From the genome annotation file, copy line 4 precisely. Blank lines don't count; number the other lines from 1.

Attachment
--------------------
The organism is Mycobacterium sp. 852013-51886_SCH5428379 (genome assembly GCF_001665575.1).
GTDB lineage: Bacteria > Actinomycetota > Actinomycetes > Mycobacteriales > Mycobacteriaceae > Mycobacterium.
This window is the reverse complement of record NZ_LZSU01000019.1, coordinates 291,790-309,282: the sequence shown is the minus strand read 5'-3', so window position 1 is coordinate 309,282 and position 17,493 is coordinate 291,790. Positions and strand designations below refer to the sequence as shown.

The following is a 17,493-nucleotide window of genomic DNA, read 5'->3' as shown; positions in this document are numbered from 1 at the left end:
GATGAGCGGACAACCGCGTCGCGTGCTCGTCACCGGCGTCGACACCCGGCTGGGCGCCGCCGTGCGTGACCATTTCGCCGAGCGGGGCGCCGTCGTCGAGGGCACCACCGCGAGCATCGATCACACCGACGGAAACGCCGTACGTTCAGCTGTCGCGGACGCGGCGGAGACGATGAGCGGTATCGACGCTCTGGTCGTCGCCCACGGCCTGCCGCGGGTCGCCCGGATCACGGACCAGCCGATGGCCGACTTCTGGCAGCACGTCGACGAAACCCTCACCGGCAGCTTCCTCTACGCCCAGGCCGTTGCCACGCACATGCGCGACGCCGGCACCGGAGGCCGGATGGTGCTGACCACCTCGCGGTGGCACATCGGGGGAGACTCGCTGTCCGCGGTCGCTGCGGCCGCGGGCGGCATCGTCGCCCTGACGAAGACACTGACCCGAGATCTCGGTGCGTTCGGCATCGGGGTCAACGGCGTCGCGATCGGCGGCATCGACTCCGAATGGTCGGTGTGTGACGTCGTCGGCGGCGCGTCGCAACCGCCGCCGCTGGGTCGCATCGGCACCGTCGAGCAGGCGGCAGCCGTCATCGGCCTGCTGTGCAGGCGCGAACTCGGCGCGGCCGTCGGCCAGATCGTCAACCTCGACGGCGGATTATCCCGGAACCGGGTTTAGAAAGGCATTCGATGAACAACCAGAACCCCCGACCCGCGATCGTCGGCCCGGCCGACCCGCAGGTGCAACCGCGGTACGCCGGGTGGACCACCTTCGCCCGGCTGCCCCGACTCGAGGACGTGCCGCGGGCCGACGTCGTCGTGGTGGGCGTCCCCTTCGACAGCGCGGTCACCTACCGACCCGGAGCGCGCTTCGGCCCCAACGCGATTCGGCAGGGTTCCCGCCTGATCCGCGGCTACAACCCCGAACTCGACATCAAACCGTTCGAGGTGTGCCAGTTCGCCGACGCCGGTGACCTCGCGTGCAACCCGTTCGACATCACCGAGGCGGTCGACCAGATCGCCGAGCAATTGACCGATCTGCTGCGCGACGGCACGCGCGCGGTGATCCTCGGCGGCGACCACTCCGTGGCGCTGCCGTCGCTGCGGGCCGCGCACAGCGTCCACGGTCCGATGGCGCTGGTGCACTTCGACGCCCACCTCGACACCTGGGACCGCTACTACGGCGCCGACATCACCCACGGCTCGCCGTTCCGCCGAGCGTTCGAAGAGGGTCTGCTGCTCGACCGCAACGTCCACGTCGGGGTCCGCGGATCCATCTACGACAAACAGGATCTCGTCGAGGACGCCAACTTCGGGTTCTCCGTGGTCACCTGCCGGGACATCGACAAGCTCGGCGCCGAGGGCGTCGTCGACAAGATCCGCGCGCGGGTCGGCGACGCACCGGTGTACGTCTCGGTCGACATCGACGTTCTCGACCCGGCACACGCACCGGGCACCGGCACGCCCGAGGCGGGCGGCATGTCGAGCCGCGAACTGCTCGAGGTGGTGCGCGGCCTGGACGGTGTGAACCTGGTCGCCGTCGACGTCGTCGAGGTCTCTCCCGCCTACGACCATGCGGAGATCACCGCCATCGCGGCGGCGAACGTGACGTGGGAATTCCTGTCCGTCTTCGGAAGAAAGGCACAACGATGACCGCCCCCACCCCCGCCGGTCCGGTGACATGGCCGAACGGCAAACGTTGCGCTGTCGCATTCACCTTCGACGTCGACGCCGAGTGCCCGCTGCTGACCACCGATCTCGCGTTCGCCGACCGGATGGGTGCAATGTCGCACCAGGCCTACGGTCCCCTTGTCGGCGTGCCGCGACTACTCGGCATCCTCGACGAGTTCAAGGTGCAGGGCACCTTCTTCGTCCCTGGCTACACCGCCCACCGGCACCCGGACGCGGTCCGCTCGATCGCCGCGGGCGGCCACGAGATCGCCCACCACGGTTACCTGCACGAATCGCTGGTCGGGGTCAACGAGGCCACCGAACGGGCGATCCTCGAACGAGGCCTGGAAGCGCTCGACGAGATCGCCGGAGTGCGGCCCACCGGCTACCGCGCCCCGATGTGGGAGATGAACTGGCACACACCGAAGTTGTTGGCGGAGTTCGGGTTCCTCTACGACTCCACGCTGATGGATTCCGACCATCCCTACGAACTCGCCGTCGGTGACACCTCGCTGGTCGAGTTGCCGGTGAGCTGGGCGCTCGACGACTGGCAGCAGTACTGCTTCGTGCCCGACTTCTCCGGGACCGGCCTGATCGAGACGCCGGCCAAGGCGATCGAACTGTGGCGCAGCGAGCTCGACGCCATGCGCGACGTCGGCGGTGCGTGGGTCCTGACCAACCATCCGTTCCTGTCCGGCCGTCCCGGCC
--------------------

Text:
The following is a 17,493-nucleotide window of genomic DNA, read 5'->3' as shown; positions in this document are numbered from 1 at the left end: